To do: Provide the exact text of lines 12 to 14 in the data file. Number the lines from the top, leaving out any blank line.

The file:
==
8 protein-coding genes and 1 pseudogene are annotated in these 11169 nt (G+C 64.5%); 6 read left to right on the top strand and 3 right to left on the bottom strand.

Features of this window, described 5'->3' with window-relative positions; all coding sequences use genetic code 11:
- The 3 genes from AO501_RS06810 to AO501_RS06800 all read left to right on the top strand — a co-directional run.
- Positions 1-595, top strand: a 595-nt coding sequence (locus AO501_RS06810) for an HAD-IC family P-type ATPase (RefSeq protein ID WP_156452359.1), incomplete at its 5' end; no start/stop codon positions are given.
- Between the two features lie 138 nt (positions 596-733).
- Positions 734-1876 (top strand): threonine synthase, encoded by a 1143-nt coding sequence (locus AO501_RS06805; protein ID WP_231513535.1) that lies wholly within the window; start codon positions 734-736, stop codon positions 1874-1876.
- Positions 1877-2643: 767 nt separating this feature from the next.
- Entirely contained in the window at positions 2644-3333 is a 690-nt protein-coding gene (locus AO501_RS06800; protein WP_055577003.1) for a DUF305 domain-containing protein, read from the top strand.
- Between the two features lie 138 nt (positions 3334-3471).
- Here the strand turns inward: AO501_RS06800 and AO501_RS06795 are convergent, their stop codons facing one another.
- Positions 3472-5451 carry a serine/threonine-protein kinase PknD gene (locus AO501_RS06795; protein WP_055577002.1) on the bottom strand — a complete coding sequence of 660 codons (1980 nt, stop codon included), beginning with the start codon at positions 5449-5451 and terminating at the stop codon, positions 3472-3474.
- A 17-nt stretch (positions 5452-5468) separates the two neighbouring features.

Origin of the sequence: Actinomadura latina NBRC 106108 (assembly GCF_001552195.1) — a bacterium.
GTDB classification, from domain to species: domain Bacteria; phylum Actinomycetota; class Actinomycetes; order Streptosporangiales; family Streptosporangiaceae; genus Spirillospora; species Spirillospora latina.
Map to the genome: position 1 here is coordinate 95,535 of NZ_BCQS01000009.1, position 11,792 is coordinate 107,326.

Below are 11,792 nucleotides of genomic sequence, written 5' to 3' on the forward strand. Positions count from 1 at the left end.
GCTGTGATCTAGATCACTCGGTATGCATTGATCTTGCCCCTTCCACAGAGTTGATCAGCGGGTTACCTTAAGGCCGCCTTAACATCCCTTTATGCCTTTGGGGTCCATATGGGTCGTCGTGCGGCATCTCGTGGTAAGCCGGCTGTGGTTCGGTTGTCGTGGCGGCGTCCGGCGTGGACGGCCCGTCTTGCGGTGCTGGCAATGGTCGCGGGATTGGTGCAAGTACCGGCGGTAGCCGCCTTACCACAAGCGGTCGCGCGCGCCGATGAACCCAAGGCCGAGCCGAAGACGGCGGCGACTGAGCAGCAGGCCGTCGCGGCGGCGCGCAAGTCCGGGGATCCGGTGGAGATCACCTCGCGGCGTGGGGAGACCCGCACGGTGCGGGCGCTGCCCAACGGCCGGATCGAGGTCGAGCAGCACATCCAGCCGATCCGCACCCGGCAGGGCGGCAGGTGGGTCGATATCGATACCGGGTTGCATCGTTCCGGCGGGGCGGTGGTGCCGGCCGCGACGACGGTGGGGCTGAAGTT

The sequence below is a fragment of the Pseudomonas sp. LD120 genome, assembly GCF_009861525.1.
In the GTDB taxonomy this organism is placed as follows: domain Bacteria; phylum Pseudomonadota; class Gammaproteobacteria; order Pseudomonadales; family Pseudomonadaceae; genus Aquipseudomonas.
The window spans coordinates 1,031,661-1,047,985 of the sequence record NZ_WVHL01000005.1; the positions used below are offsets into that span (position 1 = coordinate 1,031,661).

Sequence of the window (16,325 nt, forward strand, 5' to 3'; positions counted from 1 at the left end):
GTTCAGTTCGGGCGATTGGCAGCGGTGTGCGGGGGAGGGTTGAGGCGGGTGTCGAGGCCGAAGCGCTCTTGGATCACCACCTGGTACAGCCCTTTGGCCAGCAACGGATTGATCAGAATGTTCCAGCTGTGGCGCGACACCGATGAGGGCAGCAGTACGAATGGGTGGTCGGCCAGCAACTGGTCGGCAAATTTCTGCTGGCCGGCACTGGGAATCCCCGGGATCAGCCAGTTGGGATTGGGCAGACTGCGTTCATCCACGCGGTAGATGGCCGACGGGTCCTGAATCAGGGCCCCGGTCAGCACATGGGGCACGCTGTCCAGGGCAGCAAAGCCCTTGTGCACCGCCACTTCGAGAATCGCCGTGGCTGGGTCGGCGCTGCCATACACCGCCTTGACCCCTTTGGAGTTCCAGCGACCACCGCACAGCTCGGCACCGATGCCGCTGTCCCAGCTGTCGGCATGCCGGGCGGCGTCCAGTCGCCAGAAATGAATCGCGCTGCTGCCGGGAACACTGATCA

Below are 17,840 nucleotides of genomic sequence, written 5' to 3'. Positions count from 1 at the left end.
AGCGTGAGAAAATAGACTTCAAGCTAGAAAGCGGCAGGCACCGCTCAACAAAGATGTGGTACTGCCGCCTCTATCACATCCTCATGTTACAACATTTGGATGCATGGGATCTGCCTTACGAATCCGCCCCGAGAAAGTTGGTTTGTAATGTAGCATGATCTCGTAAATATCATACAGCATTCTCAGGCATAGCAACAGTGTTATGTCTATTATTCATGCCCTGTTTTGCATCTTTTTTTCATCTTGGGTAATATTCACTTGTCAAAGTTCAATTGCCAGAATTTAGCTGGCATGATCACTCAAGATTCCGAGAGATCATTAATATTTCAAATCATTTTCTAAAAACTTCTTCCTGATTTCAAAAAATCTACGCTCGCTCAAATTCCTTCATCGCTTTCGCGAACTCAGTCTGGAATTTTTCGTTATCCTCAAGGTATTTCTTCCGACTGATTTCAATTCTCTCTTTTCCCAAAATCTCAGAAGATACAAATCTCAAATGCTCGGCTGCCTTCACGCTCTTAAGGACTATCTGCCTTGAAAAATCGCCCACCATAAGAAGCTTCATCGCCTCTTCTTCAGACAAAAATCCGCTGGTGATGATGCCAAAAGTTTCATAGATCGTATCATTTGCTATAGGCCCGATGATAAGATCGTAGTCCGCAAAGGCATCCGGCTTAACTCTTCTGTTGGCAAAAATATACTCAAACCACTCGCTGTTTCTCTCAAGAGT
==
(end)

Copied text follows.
- A 17-nt stretch (positions 5452-5468) separates the two neighbouring features.

Origin of the sequence: Actinomadura latina NBRC 106108 (assembly GCF_001552195.1) — a bacterium.
GTDB classification, from domain to species: domain Bacteria; phylum Actinomycetota; class Actinomycetes; order Streptosporangiales; family Streptosporangiaceae; genus Spirillospora; species Spirillospora latina.